I hope that this post finds you well. Since I will be absent from the blogosphere tomorrow due to some crazy work hours, I wanted to drop by today with this week’s literary updates. Enjoy!
‘Miscommunication, Or mismanagement?’ – Smile Politely
This is a really interesting article about the ‘weeding’ taking place at Urbana Free Library (UFL) in Illinois, US. It discusses the “hasty, arbitrary” decision to discard thousands of non-fiction books. While the actions taken at UFL certainly have little direct bearing on our reading habits, there are wider implications. Reading this article made me think about the way that the books in our libraries are selected – a particularly acute issue in the UK, with the current plague of library cuts. The problems that this article addresses are certainly ones that we should all keep in mind as we take advantage of our local library services.
‘US Writer Uses Self-Publishing To Get Past Industry “Racism”‘ – The Guardian
I assure you, I haven’t purposefully focussed on the US this week! But here we have another topical article, raising some key issues about the book industry. Kristine Kathryn Rusch, an award-winning American author, has written that racism in the publishing business forced her to self-publish. Her books, featuring a black detective, were apparently rejected on the basis that “When the publisher’s realised that I was not black, too young to be in the Civil Rights movement, and had no ‘marketability’ or ‘platform’, they withdrew the offers. The book was worth nothing to them if I couldn’t tour ‘with legitimacy’.” While the nuances of publishing are not something I am familiar with, I found this article interesting in the questions it poses about the considerations made in publication decisions. Where should the line be drawn in terms of marketability and platform? It is certainly worrying to consider the possibility that wonderful literature is being lost as a result of such superficial details.
‘Charlie and the Chocolate Factory Musical Opens In West End’ – BBC
Now, you all know how excited I have been about this event. Unfortunately, a somewhat restricted budget means that I am relying on birthday generosity to secure myself a ticket (assuming that the run survives all the way to September). Obviously intended to follow the success of the musical adaptation of Matilda, expectations have been understandably high. With a fantastic team behind it, including direction from Sam Mendes (director of Skyfall), you would be forgiven for thinking that success if assured. Yet some recent high-profile West End closures mean that there is still a lot of uncertainty. Personally, I cannot imagine a book that lends itself more fully to musical staging than Charlie and the Chocolate Factory. That is as long as we keep Johnny Depp away from the starring role.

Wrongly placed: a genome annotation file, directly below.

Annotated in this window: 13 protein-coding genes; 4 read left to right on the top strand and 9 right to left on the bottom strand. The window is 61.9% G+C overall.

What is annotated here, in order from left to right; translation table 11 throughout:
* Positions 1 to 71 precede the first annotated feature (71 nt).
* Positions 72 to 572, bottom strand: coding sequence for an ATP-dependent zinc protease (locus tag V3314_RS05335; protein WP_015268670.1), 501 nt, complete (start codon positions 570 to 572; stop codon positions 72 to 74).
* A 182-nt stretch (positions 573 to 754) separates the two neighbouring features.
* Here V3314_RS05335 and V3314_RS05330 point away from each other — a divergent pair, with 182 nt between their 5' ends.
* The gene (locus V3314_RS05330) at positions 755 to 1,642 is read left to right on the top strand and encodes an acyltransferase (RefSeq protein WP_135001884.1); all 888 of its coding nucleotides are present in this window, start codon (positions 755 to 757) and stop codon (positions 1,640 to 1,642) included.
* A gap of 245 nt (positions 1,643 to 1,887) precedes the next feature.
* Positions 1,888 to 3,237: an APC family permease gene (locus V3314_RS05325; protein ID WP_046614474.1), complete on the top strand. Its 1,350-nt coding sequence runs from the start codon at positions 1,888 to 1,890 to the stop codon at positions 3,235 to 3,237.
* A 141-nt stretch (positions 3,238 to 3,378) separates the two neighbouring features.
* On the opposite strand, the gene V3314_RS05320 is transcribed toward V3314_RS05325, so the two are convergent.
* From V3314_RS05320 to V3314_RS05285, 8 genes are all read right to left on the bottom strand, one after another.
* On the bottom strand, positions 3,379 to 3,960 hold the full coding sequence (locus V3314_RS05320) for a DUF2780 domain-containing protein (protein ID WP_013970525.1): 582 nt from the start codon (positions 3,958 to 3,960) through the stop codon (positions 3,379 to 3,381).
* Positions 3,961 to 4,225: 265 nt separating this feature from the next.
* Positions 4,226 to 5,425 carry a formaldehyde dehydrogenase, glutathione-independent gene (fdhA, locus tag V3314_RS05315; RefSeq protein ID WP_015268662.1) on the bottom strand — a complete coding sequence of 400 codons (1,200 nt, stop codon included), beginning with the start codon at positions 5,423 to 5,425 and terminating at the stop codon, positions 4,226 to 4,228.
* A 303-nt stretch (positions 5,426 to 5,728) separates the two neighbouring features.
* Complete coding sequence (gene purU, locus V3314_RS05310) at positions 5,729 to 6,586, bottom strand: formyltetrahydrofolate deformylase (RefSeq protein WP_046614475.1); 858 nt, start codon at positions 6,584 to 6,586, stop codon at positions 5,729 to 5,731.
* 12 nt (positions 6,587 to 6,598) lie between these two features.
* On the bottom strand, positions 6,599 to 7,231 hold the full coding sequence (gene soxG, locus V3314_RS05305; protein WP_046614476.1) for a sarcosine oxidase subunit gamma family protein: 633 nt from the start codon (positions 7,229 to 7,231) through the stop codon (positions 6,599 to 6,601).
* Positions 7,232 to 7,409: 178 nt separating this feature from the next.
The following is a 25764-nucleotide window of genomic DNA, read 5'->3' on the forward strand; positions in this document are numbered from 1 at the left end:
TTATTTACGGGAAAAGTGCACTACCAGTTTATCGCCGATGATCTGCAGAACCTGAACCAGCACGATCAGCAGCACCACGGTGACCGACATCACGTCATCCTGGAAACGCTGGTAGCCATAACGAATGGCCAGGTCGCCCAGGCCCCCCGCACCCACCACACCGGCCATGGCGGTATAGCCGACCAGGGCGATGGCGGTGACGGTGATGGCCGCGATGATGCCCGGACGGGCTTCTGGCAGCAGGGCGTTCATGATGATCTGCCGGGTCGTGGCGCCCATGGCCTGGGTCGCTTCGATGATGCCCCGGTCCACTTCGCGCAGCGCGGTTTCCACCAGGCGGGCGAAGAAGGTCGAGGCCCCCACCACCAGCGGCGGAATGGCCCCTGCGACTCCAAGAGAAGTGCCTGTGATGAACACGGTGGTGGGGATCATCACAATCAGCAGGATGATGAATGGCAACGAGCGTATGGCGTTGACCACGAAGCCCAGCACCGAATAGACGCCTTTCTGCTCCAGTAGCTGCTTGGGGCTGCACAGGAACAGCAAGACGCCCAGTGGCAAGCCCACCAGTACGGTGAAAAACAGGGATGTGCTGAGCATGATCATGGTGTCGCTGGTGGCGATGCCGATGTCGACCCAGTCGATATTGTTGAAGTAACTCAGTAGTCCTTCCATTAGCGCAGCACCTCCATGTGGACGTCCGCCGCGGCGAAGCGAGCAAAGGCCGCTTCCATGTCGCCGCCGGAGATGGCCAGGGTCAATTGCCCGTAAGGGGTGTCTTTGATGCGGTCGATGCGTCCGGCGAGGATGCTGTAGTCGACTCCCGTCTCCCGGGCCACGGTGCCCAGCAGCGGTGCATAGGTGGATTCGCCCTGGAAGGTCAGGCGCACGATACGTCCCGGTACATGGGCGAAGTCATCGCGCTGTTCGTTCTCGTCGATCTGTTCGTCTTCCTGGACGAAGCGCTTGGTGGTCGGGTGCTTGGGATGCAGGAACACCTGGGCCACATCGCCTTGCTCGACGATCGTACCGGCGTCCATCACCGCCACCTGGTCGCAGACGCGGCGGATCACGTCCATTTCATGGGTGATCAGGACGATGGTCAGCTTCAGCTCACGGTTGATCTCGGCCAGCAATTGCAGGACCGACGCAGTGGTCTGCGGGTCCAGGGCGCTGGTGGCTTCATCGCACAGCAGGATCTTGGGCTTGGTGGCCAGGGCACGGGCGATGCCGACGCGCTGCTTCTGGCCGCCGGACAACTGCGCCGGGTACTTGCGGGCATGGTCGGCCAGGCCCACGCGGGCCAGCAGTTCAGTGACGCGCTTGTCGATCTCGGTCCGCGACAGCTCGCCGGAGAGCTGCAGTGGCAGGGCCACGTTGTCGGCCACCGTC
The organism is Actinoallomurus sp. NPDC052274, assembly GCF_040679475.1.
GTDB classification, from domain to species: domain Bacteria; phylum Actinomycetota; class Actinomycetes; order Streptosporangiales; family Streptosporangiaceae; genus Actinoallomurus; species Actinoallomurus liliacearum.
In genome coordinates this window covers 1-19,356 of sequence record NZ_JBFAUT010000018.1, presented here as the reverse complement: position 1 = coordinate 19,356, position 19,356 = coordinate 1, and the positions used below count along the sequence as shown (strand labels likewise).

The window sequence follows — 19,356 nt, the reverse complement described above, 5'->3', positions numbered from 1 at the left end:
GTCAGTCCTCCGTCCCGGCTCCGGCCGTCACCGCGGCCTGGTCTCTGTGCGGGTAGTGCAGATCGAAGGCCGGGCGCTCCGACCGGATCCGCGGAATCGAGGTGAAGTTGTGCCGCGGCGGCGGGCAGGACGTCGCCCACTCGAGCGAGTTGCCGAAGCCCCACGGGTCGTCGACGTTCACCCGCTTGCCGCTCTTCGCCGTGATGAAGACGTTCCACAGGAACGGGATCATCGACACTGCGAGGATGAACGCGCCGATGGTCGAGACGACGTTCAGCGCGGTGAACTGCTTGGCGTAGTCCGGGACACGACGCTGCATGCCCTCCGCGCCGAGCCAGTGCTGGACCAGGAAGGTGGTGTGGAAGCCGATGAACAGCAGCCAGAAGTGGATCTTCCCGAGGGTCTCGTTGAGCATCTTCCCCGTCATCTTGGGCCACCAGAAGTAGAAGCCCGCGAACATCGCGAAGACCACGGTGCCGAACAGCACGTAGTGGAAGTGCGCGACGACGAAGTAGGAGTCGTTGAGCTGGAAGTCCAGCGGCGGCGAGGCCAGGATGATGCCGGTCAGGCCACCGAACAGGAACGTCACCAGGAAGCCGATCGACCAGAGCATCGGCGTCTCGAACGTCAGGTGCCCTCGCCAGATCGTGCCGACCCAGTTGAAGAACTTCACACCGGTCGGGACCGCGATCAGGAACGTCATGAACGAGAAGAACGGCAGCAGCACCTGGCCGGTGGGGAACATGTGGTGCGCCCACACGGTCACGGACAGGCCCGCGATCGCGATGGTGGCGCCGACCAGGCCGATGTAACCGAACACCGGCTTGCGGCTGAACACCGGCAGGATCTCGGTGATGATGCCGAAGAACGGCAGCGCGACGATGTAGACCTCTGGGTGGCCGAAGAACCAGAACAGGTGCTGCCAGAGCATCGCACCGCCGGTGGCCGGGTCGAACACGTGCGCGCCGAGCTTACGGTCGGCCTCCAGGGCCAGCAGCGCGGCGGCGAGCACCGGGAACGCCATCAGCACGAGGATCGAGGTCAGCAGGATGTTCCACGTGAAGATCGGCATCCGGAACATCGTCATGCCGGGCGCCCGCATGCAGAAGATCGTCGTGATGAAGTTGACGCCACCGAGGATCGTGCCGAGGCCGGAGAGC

‘Coriolanus’ – 6 December 2013 to 8 February 2014: Donmar Warehouse, London
I know that this notification is a bit premature. But I was online at 9am yesterday, ready for public booking, and it was quite intense. So if you are interested in this one, I would recommend seizing the moment. This staging of Coriolanus at the Donmar is hugely anticipated (by me, at least). Starring Tom Hiddleston (who gave one of the best Shakespearean performances as King Henry V in the BBC’s Hollow Crown series) and directed by Mark Gatiss (of Doctor Who success), I am already certain that this will be a fantastic experience. I make a point of seeing Shakespearean stagings without preconceptions – largely a consequence of my certainty that nothing can rival the experience I had watching Michael Sheen as Hamlet. But how can one possibly walk into this adaptation free of expectations?
‘Macbeth’ – 20 July: National Theatre Live
National Theatre Live is a truly brilliant conception. Understanding that we do not all have the time or money to invest in tickets to every staged production, this programme delivers live broadcasts of selected plays to cinemas around the UK. On 20 July, National Theatre Live is facilitating broadcasts of Manchester International Festival’s production of Macbeth. I cannot begin to express my excitement for this because: (1) I am clearly obsessed with the Bard; and (2) KENNETH BRANAGH. Now, those of you who know me already understand that I have a strange adoration of Kenneth. His performance in Hamlet convinced me of the relevance of Shakespeare’s plays and the power that they continue to have. He is also my hand twin. So this event is truly to be the highlight of my summer (take from that what you will).
Top Book Fetish Items
‘Virginia Woolf Library Bag’ – The British Library
We all knew that it could not be much longer before I decided to celebrate another tote bag. The British Library has an unsurprisingly fantastic array of totes on offer, but this is definitely one of my favourites. The quote really says it all.
‘Best Bookshelf in the World’ – Bookshelf Porn
Ok, clearly this is not an ‘item’. But this section of The Weekly Reader is truly an opportunity to dream about the possibilities that would accompany limitless cash. My discovery of this site is owed entirely to my wonderful friend Lucy, who appreciates the joy brought about by some seriously attractive bookshelving. The link goes to my absolute favourite – a favourite because it features: (1) books; (2) a ladder; (3) a cafetiere; and, (4) biscuits. All there, then.